Release Date: October 17, 2017Platform: PS4 (reviewed), Xbox One, PCDeveloper: Ubisoft San Francisco, South Park Digital StudiosPublisher: UbisoftGenre: RPG
To most, Ubisoft’s fantasy RPG satire/homage South Park: The Stick of Truth is widely regarded as the best South Park game ever made. It’s one of those rare franchise tie-ins that’s actually, you know, really, really good. So good, in fact, that I’d argue that it was actually a far more groundbreaking game than it gets credit for.
Until The Stick of Truth, tie-in games almost exclusively presented us with unique approximations or interpretations of characters from their respective source materials. Kevin Conroy voices Batman in the Arkham series, but Rocksteady’s version of the Caped Crusader is unique to their games and can’t be seen in any other medium. Even (the now-defunct) Terminal Reality’s 2009 Ghostbusters game – which was written by Harold Ramis and Dan Akroyd and saw all four of the original films’ actors reprise their roles via voiceover – gave us polygonal representations of the beloved characters from the film.
These games are great, and there’s nothing wrong with the fact that they offer up their own versions of these characters; it’s simply the nature of cross-media adaptation and reinterpretation. You can’t expect Rocksteady’s Batman to look exactly like he does on TV, or in the movies, and it would obviously be absurd to expect Bill Murray to play Dr. Peter Venkman in a video game, in the flesh.
But that’s what makes The Stick of Truth so special: the game’s versions of Cartman, Kenny, Kyle, Stan and the gang are virtually indistinguishable from their TV counterparts. They’re voiced by show creators Matt Parker and Trey Stone (who also wrote the game’s story and dialogue alongside the game’s developers, Obsidian Entertainment), and anyone who’s played or seen the game in action can tell you just how easy it is to mistake gameplay footage for actual clips from South Park. The Stick of Truth wasn’t just a good game based on a TV show, it was a playable version of a TV show.
Ubisoft’s follow-up to The Stick of Truth, South Park: The Fractured but Whole (the fact that a game with that title will be sitting on store shelves across the country is such a joy…), developed this time by Ubisoft San Francisco with help from South Park Digital Studios, is just as astonishingly identical-looking to the show. Plus, it’s an even richer gaming experience, boasting a 20-plus hour campaign that opens up the entire town of South Park for you to explore, features an expanded, grid-based combat system, and sees a shift in theme from fantasy-adventure to superhero-showdown.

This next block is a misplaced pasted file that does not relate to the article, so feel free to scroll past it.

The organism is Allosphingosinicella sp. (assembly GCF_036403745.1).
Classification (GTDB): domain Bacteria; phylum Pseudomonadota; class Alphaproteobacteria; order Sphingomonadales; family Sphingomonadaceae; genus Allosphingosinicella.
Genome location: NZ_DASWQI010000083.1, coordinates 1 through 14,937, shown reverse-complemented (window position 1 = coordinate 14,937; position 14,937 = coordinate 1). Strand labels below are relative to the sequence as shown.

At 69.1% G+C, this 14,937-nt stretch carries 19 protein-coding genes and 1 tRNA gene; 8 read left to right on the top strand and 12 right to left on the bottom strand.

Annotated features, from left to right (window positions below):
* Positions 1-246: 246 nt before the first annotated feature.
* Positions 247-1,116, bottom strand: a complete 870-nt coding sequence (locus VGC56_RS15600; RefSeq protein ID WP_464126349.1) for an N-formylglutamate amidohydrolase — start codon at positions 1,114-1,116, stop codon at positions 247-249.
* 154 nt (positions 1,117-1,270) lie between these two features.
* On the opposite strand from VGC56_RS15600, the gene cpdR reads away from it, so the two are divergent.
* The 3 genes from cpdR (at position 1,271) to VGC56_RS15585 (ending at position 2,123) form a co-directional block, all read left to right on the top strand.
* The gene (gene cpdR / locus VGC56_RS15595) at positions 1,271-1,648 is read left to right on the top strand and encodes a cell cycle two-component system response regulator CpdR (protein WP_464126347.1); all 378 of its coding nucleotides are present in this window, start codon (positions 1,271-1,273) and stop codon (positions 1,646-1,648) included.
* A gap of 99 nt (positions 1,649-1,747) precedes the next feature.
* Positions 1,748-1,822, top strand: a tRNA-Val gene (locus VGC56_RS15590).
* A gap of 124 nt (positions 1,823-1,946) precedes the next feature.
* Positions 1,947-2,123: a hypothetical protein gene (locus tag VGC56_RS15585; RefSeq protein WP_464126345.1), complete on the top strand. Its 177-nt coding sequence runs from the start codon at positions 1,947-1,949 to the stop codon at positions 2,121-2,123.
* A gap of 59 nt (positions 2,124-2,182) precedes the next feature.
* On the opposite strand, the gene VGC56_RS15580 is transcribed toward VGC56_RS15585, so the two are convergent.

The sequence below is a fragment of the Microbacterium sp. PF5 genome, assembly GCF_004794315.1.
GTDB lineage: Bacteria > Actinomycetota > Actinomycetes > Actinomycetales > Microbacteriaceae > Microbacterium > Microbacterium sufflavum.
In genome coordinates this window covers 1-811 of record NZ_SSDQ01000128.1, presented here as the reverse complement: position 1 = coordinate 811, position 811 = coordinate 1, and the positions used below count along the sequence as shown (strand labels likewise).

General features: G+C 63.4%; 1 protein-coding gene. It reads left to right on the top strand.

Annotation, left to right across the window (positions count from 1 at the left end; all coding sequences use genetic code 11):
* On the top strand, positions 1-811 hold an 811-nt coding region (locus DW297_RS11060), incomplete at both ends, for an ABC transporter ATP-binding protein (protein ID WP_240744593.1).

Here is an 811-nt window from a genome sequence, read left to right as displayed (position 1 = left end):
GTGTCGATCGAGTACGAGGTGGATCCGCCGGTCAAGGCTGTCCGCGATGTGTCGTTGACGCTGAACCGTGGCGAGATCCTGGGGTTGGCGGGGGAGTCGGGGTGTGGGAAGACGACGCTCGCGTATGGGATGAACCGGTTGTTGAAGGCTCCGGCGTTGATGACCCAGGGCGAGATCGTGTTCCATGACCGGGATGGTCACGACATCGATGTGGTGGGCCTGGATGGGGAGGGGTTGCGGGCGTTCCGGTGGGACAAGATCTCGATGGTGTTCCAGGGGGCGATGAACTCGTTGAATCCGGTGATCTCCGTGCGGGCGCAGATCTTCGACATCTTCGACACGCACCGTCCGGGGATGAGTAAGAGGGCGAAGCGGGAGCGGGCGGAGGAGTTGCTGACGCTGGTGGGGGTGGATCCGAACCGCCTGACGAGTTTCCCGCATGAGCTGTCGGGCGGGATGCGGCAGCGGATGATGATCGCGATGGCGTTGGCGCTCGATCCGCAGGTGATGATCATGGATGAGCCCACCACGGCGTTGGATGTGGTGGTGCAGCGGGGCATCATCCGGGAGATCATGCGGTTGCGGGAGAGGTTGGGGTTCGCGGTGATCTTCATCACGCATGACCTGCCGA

The original game’s core formula isn’t tampered with all that much here, which is a good thing. Again, you play as the new kid in town and, after a short recap of the events of The Stick of Truth, you dive headfirst into a brand new plot, which sees The Coon (Cartman) reluctantly recruit you into his superhero team, Coon & Friends, whose grand mission is to find a missing cat, claim the $100 reward, and use the money to fund a Coon & Friends entertainment empire, replete with crossover movies and Netflix spinoffs.
Kenny, Stan, and some of the other kids have formed a rival group, the Freedom Pals, and as you progress through the game, tensions between the rival superhero factions rise, resulting in some of the funniest superhero satire and spoofery you’ll see anywhere, mostly aimed at Marvel and DC’s respective big-screen endeavors.
The humor is as smart, irreverent, outlandish, and vomit-inducing as anything you’ll see on the TV show, if not more so. The raunchiness and foul language is blissfully out of control here, and Parker and Stone cook up material that’s up to the show’s standard of quality, without question. The game’s difficulty slider, for example, changes your character’s skin tone. Choose whiter skin for “easy” and darker skin for “very difficult.” It’s a biting stroke of social commentary genius and a clever reframing of a classic video game convention.
Almost everything you see and hear in The Fractured but Whole –from the dialogue, to the character designs, to the names of the loot items – is bound to elicit a laugh. In my experience, the in-game exploration was mostly fueled by my desire to dig up every last hidden joke the game had to offer. I chuckled when I found an “evidence bag full of evidence bags” stored away at the town police station, and I laughed in disbelief for five minutes straight when I found opened “Gladiator” condoms lying on the floor of an inconspicuous back room at the local church. There are some fun jabs at gaming tropes as well, like when one character blames his unnatural, herky-jerky pattern of speech on the fact that he’s essentially listing off the player’s dialogue-tree decisions.